Is it time for fall nitrogen yet?!

October 19, 2022 4:31 PM
Blog Post

The time for fall application of anhydrous ammonia and manure is approaching, but we may not be there yet. This blog has a few things to keep in mind this fall and links to some good references.

While soybean harvest seems to be winding down, we need to be carefully monitoring the soil temperature and weather forecast before applying nitrogen-containing fertilizers this fall. Nitrogen prices remain incredibly high, making it especially critical that we retain all the nitrogen we can for the crop this coming year. Waiting until soil temperatures are 50 F and cooling is a simple way to retain the full value of nitrogen in our fall-applied fertilizers. The more nitrogen we keep in the ammonium form this fall means less will be in the nitrate form subject to loss with water when soils are not frozen.

Oct. 17 soil temp


The soil temperature dropped below 50 F for the daily average on October 17, but we need to also watch for a continued cooling forecast to maximize the value of our fall-applied nitrogen. With forecasted low temperatures in the 40s and 50s and highs in the 70s this coming weekend, we expect the soil temperature to rebound back up before making a more long-term drop as we approach winter. Continue to monitor both the soil temperature and the weather forecast to choose the best time to begin applying anhydrous ammonia or manure.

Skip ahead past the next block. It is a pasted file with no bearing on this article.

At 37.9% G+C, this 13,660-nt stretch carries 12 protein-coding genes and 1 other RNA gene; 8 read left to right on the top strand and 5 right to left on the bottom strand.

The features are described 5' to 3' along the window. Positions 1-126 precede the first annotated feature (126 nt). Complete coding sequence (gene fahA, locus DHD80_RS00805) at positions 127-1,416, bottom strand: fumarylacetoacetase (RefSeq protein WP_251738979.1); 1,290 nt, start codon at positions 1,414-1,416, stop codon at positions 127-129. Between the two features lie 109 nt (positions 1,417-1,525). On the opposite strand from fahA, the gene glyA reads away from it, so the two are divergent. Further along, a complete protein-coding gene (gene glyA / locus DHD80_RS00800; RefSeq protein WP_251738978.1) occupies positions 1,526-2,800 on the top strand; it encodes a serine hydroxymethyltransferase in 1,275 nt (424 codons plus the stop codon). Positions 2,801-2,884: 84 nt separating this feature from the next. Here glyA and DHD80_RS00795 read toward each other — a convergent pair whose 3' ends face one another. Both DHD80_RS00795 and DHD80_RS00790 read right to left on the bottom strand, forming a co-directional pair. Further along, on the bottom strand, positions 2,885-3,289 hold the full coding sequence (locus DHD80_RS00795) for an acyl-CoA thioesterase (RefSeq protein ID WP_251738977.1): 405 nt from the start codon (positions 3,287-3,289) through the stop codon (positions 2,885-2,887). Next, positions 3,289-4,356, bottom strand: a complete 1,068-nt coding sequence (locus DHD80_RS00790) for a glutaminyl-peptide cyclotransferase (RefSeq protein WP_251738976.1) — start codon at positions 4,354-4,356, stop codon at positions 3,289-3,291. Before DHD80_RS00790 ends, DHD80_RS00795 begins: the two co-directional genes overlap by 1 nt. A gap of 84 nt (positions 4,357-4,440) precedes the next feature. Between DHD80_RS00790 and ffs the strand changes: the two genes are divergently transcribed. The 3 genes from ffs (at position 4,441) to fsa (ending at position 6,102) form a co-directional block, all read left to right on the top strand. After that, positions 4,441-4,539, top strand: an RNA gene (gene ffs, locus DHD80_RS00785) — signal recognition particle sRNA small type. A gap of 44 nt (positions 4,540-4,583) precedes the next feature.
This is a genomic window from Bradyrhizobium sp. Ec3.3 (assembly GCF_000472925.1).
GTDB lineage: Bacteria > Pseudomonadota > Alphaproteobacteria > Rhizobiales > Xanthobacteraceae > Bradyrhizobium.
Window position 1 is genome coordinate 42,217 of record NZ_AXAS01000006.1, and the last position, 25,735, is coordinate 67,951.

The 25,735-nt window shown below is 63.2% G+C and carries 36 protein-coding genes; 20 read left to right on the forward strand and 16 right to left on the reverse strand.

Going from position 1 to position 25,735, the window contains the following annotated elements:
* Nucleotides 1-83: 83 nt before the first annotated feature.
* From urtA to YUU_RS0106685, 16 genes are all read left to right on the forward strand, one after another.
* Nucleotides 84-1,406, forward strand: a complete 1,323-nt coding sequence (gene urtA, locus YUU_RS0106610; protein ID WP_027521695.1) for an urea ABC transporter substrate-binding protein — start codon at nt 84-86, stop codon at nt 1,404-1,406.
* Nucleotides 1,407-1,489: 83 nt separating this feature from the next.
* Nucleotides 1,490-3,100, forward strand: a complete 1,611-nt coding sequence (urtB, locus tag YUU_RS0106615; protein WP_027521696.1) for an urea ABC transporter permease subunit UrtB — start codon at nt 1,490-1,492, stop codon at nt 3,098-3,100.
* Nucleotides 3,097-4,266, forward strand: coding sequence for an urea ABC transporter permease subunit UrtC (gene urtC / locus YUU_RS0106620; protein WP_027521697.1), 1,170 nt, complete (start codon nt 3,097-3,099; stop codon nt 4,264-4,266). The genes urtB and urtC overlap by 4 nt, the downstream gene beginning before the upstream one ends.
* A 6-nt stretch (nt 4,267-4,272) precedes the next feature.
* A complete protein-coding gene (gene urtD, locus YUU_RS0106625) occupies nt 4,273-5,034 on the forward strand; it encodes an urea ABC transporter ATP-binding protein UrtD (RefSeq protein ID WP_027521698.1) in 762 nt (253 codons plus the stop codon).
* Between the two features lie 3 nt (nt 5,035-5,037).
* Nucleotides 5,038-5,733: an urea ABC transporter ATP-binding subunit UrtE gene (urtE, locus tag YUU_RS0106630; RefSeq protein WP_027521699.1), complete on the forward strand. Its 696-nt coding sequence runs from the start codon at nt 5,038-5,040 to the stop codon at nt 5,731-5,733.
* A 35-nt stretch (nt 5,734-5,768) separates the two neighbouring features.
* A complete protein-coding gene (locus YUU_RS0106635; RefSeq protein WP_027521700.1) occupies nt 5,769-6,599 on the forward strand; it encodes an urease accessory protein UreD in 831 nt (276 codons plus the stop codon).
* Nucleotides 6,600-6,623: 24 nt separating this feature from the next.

What about anhydrous ammonia in dry soils?

Dry soils can be a significant concern for anhydrous ammonia application due to the potential for loss at time of application. It may be possible to knife the ammonia in slightly deeper, perhaps 8” depth instead of 6” depth, to find moisture and avoid losses. Making sure your equipment is set up to seal the injection track and trap ammonia is important to reduce losses as well. If soils are very dry and/or cloddy, it may be impossible to apply anhydrous ammonia and keep it retained by the soil. In that scenario, waiting until rainfall replenishes topsoil moisture is the best option, although there is risk this won’t happen before soils freeze and applications may need to occur in the spring. Read more about anhydrous ammonia application and dry soils here.

Safety is key!

Keeping safety in mind and being prepared while handling anhydrous ammonia can mean the difference between life and death. Several resources are available with tips for handling this product and making sure equipment is in its best working order to prevent accidents.


Meaghan Anderson Field Agronomist in Central Iowa

Meaghan Anderson is a field agronomist in central Iowa and an extension field specialist at Iowa State University Extension and Outreach. Educational programming is available for farmers, agribusinesses, pesticide applicators, certified crop advisors, and other individuals interested in...